The design of the Solent steamer was fine tuned and perfected over the years. Early examples were rarely more than 100 ft long, built of wood, they had attractive 'clipper' style bows. Later ships had iron hulls, a conventional bow, were twice as long and considerably wider.
There were notable differences between ships used exclusively for excursions (Lorna Doone I, Balmoral I and Bournemouth Queen) and the multi-purpose steamers on the Packet Services were used for tendering duties and occasional excursions. These latter ships all had deck space for vehicles, luggage and lift-on lift-off cargo. The last paddle steamer built in 1936 had a raised forecastle deck to give shelter to cars from spray in a choppy Solent sea and was fitted with a bow rudder to aid manoeuverability.
Paddle steamers typically used oil-fired boilers, which provided heat to boil the water, and subsequent steam is then piped to the cylinders. The movement of the steam entering and exiting the cylinders exerts pressure on the pistons, creating motion. The steam is then piped to the condenser where it is converted back to water. The water is then recycled back to the boiler. The back and forth movement of each piston translates into a rotary motion of a crank shaft. The crank shaft turns the paddle shaft (rod) which ultimately turns the paddle wheel.
The first steamers had just a single engine developing 32hp or less, but as the ships got bigger and speed became important, more power was required. By the late 1850's power had increased to 50 hp from two oscillating engines. Morgan's patent feathering paddles also started to appear on new builds. By the 1870's compound diagonal or compound oscillating engines were in use with an output of 90hp or more. Troublesome or defective boilers often spelt the end of ageing steamers when it was not economic to fit new ones.
By 1927 paddlers had an open foredeck, a main deck saloon aft for first class passengers with alleyways alongside, a forecabin on the lower deck for officers accommodation and a bar for second class travellers. A dining room was also located aft on the lower deck. A later innovation was hot water pipe heating and electric light in the saloons and even an imitation log fire!
The top of the deck saloon was fitted out as a promenade deck for passengers, and on some ships it was extended to the sides so offering some weather protection to second class passengers using the open alleyway seats.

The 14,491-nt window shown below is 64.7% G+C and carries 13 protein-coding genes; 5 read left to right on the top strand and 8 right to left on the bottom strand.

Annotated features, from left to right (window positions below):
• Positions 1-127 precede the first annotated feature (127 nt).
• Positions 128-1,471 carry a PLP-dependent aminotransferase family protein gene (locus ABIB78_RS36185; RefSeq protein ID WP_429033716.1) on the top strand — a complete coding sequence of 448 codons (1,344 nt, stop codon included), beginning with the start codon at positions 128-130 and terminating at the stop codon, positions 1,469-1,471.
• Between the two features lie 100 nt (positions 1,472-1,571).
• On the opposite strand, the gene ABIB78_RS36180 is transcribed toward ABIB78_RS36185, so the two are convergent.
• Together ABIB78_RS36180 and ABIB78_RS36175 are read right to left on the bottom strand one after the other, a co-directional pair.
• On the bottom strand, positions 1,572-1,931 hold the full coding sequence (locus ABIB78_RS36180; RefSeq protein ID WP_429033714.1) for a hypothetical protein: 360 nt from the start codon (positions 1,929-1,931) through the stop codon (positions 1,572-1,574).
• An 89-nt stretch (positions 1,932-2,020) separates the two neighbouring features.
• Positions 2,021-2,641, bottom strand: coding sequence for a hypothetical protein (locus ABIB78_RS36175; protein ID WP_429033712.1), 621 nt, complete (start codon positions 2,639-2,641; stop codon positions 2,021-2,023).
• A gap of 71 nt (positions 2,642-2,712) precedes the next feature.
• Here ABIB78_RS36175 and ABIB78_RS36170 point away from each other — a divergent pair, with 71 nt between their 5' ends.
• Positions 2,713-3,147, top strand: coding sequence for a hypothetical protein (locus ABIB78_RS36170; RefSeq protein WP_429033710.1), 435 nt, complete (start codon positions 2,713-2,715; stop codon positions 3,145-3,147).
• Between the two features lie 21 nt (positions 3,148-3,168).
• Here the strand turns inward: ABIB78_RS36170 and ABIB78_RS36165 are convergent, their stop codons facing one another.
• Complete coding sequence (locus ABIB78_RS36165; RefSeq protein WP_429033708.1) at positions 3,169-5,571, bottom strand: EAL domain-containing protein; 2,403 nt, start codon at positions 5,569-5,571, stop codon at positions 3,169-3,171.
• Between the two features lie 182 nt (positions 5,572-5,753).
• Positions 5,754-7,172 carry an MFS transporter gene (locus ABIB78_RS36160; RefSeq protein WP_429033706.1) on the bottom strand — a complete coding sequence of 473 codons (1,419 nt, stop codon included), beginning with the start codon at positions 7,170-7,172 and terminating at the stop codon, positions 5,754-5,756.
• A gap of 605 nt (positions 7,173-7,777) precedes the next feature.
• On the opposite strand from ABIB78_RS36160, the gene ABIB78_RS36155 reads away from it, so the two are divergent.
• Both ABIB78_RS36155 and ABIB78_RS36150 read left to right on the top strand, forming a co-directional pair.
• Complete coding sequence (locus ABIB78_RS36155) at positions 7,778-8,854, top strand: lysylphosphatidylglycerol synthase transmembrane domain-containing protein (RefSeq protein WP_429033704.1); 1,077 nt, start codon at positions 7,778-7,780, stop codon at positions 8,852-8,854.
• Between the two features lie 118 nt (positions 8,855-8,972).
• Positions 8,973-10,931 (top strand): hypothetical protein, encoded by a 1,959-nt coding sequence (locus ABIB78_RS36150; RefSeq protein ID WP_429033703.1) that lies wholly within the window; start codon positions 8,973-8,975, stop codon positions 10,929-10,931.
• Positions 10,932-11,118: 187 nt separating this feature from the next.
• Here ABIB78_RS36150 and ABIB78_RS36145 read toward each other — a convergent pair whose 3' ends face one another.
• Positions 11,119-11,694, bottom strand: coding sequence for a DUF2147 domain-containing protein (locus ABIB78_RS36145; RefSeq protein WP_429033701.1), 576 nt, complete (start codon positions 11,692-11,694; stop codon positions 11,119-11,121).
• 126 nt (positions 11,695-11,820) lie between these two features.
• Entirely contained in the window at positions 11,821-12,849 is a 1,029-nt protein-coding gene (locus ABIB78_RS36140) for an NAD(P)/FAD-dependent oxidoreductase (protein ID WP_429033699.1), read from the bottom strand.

There is no question that the quality of food and first class service on board contributed significantly to Red Funnel's success. Food was served by the smartest of Silver Service waiters, using the finest china and cutlery in the most elegant dinning rooms and "unsurpassed for moderation in price". Advertising slogans of the day spelt out the message from the beaks of following seagulls "We always follow Red Funnel Steamers, the food is so good".
A band playing the latest dance and orchestral music often accompanied many of the excursion trips, and deck chairs were available for passengers at 2d. for each single journey.
Balmoral: White Funnel Limited operate Balmoral, a former Red Funnel ship and one of the last surviving ships of its type. A member of the National Historic Fleet, Balmoral launched back into active service in June 2015 offering a wide range of coastal day excursion cruises.
Waverley Excursions: The Trust operate the paddle steamer Waverley, the last sea going paddler in the world.
Kingswear Castle: The paddle steamer Kingswear Castle is the last remaining coal-fired paddle steamer in operation in the UK today.
Paddle Steamer Preservation Society: The Paddle Steamer Preservation Society is Britain's longest established, largest and most successful steamship preservation group. Founded in 1959, they have sailed ships since 1975.
Paddle Steamers Worldwide: The Internet's leading source of Paddle Steamer information.
The Steam Boat Association of Great Britain (SBA): Formed in 1971 to promote the enjoyment of steamboats and to represent the interests of steamboat owners.